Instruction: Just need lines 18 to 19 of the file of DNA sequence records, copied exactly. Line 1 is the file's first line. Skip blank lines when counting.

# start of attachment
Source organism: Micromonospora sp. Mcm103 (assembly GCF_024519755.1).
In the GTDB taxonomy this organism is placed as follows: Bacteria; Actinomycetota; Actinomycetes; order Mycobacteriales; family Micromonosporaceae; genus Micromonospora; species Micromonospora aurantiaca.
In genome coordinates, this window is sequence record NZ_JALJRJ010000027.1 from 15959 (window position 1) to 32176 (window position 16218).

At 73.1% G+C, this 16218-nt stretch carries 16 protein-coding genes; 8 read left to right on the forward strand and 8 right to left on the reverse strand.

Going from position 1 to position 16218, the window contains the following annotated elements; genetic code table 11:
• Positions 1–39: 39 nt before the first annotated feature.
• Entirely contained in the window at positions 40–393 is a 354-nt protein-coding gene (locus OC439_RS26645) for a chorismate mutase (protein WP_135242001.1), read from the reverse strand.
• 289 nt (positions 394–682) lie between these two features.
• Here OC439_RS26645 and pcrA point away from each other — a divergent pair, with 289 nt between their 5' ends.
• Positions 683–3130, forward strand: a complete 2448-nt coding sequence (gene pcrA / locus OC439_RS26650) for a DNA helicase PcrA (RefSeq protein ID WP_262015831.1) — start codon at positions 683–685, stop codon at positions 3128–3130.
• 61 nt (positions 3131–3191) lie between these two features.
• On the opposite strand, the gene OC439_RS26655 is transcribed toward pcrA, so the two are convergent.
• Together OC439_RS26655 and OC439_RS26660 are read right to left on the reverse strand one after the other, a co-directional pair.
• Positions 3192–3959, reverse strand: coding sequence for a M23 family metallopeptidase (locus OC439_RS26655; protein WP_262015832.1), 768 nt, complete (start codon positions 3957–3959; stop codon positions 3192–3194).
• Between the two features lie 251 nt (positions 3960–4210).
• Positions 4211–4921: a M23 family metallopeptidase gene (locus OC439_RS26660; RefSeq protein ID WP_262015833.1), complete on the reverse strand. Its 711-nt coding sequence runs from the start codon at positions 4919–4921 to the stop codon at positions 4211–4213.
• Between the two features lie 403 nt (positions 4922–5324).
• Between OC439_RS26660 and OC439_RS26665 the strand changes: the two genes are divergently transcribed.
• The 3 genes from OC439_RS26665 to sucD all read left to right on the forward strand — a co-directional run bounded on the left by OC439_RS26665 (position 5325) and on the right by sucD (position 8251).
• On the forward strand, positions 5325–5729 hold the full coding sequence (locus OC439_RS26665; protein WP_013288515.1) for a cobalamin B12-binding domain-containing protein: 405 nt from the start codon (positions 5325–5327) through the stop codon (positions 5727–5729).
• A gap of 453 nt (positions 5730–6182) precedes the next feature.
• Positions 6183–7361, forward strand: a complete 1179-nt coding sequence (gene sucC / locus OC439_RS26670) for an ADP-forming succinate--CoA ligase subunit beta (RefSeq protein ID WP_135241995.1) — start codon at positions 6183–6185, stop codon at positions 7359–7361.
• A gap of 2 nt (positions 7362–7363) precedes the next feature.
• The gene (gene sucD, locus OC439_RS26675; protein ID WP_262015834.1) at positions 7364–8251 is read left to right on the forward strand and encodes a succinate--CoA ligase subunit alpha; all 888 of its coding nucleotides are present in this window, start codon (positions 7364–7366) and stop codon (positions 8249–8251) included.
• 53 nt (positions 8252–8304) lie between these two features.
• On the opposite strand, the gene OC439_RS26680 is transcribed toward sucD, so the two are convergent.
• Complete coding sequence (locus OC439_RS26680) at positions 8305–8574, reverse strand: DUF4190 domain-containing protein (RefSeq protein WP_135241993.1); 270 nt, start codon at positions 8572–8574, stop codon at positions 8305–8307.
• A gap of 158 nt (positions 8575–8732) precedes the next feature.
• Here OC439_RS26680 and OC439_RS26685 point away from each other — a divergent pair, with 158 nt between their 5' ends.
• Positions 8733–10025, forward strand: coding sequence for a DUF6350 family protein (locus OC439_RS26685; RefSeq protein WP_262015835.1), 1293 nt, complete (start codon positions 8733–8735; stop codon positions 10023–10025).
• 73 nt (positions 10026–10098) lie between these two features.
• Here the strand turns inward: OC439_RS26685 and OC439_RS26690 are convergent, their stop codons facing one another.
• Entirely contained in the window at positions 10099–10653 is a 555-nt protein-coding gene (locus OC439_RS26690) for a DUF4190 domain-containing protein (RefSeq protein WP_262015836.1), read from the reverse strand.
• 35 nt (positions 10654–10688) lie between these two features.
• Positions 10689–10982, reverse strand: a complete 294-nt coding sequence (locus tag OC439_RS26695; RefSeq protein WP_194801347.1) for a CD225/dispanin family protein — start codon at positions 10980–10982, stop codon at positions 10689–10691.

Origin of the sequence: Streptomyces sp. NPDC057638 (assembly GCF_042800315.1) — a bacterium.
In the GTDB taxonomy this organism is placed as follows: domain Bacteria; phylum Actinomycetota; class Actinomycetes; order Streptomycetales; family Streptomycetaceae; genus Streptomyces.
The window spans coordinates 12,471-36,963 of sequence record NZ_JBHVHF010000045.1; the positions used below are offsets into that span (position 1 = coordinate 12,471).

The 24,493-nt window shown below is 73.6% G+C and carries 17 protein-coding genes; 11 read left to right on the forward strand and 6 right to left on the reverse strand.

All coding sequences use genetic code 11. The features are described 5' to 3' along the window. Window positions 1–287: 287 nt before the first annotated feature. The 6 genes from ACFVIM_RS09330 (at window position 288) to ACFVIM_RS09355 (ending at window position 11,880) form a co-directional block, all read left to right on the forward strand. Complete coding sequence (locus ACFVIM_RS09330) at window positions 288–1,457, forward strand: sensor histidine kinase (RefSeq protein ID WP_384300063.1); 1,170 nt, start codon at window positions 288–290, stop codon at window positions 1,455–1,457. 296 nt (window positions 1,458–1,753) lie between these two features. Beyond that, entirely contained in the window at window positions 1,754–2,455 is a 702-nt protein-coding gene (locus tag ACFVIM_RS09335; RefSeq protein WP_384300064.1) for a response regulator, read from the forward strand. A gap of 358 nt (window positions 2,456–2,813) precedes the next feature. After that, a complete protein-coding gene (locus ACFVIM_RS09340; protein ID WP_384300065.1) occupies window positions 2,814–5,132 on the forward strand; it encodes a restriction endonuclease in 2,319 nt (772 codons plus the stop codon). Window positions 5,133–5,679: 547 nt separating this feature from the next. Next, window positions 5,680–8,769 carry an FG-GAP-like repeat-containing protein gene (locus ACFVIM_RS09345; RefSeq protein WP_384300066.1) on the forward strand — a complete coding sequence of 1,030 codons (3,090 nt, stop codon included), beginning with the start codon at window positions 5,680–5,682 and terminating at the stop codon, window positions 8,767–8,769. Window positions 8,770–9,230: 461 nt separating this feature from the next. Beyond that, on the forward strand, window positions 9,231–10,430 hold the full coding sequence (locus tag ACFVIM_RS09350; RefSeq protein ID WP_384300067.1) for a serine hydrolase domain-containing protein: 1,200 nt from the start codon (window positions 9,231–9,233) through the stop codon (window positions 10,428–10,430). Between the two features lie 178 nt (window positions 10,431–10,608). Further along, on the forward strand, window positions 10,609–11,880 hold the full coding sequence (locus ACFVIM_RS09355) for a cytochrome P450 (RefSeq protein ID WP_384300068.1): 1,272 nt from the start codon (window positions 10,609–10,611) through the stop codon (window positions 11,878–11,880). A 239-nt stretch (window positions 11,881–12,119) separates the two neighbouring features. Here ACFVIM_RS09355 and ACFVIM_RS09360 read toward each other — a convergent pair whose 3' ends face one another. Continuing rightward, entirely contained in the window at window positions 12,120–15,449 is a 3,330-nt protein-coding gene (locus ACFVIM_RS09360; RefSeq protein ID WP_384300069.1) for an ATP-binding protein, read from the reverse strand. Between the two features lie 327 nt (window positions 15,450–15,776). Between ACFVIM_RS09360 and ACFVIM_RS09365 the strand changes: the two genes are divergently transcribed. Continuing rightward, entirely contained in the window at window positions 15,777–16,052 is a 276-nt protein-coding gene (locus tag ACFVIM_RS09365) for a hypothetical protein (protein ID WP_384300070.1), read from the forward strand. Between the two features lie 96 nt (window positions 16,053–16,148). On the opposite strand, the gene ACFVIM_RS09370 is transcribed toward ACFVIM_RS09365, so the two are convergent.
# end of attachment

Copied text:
• Between OC439_RS26660 and OC439_RS26665 the strand changes: the two genes are divergently transcribed.
• The 3 genes from OC439_RS26665 to sucD all read left to right on the forward strand — a co-directional run bounded on the left by OC439_RS26665 (position 5325) and on the right by sucD (position 8251).